Summer is camp season, and there are few people campier than the Divine Miss M herself, Bette Midler. (Seriously, who else could possibly do Mae West justice?)
Nearly a half-century since she arrived in New York City, Midler is still entertaining audiences on stages and screens, large and small. Her big voice and bawdy humor have made her a legendary performer, but her larger-than-life persona and roots in the gay community have endeared her to LGBT audiences for years. With Bette, it’s not all just attributed to her show-stopping numbers and over-the-top costumes. She got her start playing in a gay New York City bathhouse.
That doesn’t mean she’s always been in the gay community’s good graces. She ran afoul of LGBT advocates when she gave a less-than-supportive response to Larry King over the issue of same-sex marriage in an interview in 2003:
“I don't think it really hurts anybody. I think … gay men, they like to -- you know, they like to move around. … That's part of the fun of being a gay man. So if they're married, does that mean they're not going to cheat, they're only going to be with one…”
Like other public figures, her views seemed to evolve over time when in 2009 she told the Associated Press “I'm all in favor of gay marriage. I think it's fabulous.”
From the bathhouse to the big screen, treat yourself to a few beloved Bette numbers, AFTER THE JUMP …
Midler got her start singing at New York City’s Continental Baths in 1970. She once told an interviewer, "Despite the way things turned out [with the AIDS crisis], I'm still proud of those days [when I got my start singing at the gay bathhouses]. I feel like I was at the forefront of the gay liberation movement, and I hope I did my part to help it move forward. So, I kind of wear the label of 'Bathhouse Betty' with pride."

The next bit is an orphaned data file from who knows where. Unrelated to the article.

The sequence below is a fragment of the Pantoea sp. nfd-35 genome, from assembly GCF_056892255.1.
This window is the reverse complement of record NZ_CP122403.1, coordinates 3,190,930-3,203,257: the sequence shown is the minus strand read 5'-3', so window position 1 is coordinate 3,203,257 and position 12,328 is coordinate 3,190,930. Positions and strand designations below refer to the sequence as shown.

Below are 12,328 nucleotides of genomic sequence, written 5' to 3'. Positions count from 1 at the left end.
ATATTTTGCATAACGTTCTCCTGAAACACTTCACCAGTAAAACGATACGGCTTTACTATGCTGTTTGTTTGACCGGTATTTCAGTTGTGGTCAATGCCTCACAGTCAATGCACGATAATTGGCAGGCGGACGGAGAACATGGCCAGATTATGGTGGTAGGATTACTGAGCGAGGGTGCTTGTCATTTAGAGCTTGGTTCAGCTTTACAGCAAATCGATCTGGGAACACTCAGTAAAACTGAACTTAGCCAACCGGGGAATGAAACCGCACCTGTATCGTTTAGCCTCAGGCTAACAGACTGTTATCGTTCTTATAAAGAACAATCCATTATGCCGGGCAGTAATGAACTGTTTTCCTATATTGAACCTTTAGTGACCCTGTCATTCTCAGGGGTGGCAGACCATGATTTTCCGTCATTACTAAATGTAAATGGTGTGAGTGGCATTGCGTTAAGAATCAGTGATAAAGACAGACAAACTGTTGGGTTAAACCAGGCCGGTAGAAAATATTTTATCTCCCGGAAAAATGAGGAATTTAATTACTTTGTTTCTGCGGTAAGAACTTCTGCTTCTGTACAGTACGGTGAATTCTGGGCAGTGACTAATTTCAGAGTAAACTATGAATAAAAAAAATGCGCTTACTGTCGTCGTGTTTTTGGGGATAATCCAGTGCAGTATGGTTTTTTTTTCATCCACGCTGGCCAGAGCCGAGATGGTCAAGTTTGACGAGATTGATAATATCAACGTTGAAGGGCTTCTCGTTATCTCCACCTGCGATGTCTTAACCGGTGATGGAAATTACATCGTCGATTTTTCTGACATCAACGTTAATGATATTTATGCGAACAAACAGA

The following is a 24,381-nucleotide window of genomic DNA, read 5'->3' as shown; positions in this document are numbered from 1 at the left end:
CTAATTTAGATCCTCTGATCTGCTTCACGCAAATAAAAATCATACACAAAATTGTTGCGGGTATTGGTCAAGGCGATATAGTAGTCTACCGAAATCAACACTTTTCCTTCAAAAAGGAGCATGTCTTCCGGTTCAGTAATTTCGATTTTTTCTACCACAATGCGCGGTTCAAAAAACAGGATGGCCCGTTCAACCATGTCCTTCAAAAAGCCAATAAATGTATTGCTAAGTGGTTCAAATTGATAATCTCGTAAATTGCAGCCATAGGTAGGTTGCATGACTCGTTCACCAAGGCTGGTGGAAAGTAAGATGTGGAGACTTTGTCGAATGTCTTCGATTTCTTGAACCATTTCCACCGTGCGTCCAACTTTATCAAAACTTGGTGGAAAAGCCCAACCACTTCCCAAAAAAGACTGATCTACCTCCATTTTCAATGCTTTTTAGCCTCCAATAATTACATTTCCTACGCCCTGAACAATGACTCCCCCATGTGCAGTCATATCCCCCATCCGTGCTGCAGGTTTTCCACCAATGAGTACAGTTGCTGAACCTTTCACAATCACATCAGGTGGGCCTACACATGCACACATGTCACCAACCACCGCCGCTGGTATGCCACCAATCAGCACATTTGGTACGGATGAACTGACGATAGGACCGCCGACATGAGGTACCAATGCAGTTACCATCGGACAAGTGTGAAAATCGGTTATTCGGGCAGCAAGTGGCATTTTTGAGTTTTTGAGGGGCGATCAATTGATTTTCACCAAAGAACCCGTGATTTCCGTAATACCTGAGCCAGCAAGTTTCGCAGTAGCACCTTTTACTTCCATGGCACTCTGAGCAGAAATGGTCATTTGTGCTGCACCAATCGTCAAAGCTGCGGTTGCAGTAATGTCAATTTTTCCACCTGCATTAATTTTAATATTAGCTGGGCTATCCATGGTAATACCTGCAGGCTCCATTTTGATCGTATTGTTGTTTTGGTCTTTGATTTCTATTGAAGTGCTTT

Her first film, The Rose, earned her a Golden Globe for Best Actress (Comedy/Musical) as well as an Academy Award nomination.
Beaches (in which Midler co-starred with Barbara Hershey) not only left filmgoers drenched in their own tears, but it also launched one of Midler’s most enduring hits, "Wind Beneath My Wings." The soaring ballad (pun absolutely intended) reached No. 1 on Billboard’s Hot 100 and nabbed Midler her third Grammy Award. (This clip includes spoilers, in case you somehow haven't seen the movie.)
There will always be a little Bette in television history. She was famously Johnny Carson’s final guest on The Tonight Show. Watch her serenade the late-night legend in the Emmy-winning clip above. (She was also recognized for her small-screen work with another Golden Globe for her TV-movie portrayal of Mama Rose in Gypsy.)
A whole new generation fell in love with Bette for her portrayal of Winifred Sanderson in the classic Halloween flick Hocus Pocus, with Sarah Jessica Parker and Kathy Najimy. Midler told Katie Couric it was one of her favorites. Three years later, she was part of another trio with Diane Keaton and Goldie Hawn in The First Wives Club.
We only scratched the surface on Bette’s career. Tell us your favorite Midler moment in the comments!